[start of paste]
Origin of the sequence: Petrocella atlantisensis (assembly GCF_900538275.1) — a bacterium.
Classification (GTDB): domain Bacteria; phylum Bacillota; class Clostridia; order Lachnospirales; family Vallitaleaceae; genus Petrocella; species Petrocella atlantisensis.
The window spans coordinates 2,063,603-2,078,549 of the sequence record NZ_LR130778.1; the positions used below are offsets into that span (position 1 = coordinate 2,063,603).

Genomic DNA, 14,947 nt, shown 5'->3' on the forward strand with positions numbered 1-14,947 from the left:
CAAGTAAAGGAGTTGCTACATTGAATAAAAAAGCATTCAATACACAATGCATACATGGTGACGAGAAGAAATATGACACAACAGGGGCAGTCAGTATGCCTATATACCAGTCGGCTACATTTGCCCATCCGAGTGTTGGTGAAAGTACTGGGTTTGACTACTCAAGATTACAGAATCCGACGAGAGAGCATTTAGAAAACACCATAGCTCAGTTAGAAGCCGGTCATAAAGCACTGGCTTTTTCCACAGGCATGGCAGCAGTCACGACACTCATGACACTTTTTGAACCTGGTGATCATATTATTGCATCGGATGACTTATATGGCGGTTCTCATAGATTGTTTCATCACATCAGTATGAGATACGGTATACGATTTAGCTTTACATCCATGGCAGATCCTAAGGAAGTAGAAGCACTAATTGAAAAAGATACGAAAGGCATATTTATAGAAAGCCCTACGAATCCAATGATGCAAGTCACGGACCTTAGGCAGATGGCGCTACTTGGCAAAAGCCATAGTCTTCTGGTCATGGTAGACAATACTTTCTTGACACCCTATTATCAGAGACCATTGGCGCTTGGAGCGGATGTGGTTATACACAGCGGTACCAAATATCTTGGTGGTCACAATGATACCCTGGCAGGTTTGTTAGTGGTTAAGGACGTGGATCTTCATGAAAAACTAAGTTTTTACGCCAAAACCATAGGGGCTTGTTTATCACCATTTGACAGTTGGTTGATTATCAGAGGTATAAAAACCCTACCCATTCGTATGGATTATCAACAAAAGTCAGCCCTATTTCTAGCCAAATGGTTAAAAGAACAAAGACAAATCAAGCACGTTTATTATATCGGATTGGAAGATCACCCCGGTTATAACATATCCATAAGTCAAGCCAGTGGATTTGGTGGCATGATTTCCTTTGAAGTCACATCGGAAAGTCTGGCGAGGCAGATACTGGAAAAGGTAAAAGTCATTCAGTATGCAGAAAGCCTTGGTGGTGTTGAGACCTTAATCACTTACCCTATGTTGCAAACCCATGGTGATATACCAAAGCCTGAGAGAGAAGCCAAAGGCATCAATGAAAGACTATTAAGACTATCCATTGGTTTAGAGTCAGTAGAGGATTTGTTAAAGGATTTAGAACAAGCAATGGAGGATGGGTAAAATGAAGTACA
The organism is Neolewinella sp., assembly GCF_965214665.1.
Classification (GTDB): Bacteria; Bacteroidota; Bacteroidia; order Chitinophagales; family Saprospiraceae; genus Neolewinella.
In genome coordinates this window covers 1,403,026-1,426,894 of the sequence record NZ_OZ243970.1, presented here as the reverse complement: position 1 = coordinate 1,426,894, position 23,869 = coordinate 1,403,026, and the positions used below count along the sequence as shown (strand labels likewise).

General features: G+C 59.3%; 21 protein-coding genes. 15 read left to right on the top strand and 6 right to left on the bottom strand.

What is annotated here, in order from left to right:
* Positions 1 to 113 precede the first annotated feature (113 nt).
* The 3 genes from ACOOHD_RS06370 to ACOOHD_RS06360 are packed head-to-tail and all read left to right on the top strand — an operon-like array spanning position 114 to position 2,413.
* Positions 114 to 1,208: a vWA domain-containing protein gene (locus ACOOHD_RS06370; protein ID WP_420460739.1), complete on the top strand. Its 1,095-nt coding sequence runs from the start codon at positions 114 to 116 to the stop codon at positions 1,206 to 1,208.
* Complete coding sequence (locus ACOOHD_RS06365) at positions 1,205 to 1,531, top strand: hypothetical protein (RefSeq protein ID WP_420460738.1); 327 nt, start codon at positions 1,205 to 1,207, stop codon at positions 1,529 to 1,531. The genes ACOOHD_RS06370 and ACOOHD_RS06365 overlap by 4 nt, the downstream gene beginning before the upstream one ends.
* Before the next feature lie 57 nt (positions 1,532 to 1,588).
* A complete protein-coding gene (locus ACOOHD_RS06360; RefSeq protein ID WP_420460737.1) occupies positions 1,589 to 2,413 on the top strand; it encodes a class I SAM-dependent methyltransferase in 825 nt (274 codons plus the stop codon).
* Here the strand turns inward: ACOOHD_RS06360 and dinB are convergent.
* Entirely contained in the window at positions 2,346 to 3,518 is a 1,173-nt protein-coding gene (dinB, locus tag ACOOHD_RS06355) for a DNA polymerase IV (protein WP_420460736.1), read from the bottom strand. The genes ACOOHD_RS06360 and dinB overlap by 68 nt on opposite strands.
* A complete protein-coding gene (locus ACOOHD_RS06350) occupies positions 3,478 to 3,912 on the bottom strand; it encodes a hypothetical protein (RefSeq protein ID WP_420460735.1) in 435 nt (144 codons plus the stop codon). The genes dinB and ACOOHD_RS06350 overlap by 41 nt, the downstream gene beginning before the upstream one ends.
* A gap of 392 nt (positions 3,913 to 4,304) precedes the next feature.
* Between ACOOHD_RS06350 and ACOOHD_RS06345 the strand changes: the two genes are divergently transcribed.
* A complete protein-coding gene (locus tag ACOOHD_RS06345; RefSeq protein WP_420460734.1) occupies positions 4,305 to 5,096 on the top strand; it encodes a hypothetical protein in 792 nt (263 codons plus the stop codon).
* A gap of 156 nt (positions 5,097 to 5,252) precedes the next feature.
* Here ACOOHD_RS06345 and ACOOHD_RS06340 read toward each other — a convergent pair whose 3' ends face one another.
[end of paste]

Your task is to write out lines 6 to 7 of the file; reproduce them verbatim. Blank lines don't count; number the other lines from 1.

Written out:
The organism is Neolewinella sp., assembly GCF_965214665.1.
Classification (GTDB): Bacteria; Bacteroidota; Bacteroidia; order Chitinophagales; family Saprospiraceae; genus Neolewinella.